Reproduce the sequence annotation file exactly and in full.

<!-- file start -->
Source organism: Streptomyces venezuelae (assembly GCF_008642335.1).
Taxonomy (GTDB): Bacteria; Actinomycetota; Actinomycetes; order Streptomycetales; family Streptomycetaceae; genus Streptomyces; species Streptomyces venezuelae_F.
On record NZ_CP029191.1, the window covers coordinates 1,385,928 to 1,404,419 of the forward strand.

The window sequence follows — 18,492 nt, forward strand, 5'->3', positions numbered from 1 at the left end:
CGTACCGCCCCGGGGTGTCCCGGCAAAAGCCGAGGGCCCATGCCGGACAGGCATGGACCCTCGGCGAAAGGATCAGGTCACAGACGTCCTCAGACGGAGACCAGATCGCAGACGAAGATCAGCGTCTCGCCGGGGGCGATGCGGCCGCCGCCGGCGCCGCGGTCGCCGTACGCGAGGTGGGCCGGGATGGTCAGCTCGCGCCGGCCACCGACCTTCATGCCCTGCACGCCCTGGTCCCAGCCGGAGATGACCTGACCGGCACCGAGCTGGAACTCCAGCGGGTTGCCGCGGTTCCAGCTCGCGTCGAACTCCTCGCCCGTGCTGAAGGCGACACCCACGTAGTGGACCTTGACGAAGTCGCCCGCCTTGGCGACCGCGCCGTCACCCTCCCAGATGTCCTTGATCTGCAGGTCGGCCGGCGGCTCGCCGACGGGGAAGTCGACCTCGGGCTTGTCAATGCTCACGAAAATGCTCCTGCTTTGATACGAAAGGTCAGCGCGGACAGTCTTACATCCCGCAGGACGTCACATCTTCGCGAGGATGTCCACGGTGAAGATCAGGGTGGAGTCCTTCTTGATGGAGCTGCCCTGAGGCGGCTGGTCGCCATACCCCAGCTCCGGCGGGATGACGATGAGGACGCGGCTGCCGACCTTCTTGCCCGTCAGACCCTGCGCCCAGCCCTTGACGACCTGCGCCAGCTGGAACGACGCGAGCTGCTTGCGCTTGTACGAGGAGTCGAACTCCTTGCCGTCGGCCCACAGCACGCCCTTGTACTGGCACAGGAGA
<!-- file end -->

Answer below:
Source organism: Streptomyces venezuelae (assembly GCF_008642335.1).
Taxonomy (GTDB): Bacteria; Actinomycetota; Actinomycetes; order Streptomycetales; family Streptomycetaceae; genus Streptomyces; species Streptomyces venezuelae_F.
On record NZ_CP029191.1, the window covers coordinates 1,385,928 to 1,404,419 of the forward strand.

The window sequence follows — 18,492 nt, forward strand, 5'->3', positions numbered from 1 at the left end:
CGTACCGCCCCGGGGTGTCCCGGCAAAAGCCGAGGGCCCATGCCGGACAGGCATGGACCCTCGGCGAAAGGATCAGGTCACAGACGTCCTCAGACGGAGACCAGATCGCAGACGAAGATCAGCGTCTCGCCGGGGGCGATGCGGCCGCCGCCGGCGCCGCGGTCGCCGTACGCGAGGTGGGCCGGGATGGTCAGCTCGCGCCGGCCACCGACCTTCATGCCCTGCACGCCCTGGTCCCAGCCGGAGATGACCTGACCGGCACCGAGCTGGAACTCCAGCGGGTTGCCGCGGTTCCAGCTCGCGTCGAACTCCTCGCCCGTGCTGAAGGCGACACCCACGTAGTGGACCTTGACGAAGTCGCCCGCCTTGGCGACCGCGCCGTCACCCTCCCAGATGTCCTTGATCTGCAGGTCGGCCGGCGGCTCGCCGACGGGGAAGTCGACCTCGGGCTTGTCAATGCTCACGAAAATGCTCCTGCTTTGATACGAAAGGTCAGCGCGGACAGTCTTACATCCCGCAGGACGTCACATCTTCGCGAGGATGTCCACGGTGAAGATCAGGGTGGAGTCCTTCTTGATGGAGCTGCCCTGAGGCGGCTGGTCGCCATACCCCAGCTCCGGCGGGATGACGATGAGGACGCGGCTGCCGACCTTCTTGCCCGTCAGACCCTGCGCCCAGCCCTTGACGACCTGCGCCAGCTGGAACGACGCGAGCTGCTTGCGCTTGTACGAGGAGTCGAACTCCTTGCCGTCGGCCCACAGCACGCCCTTGTACTGGCACAGGAGA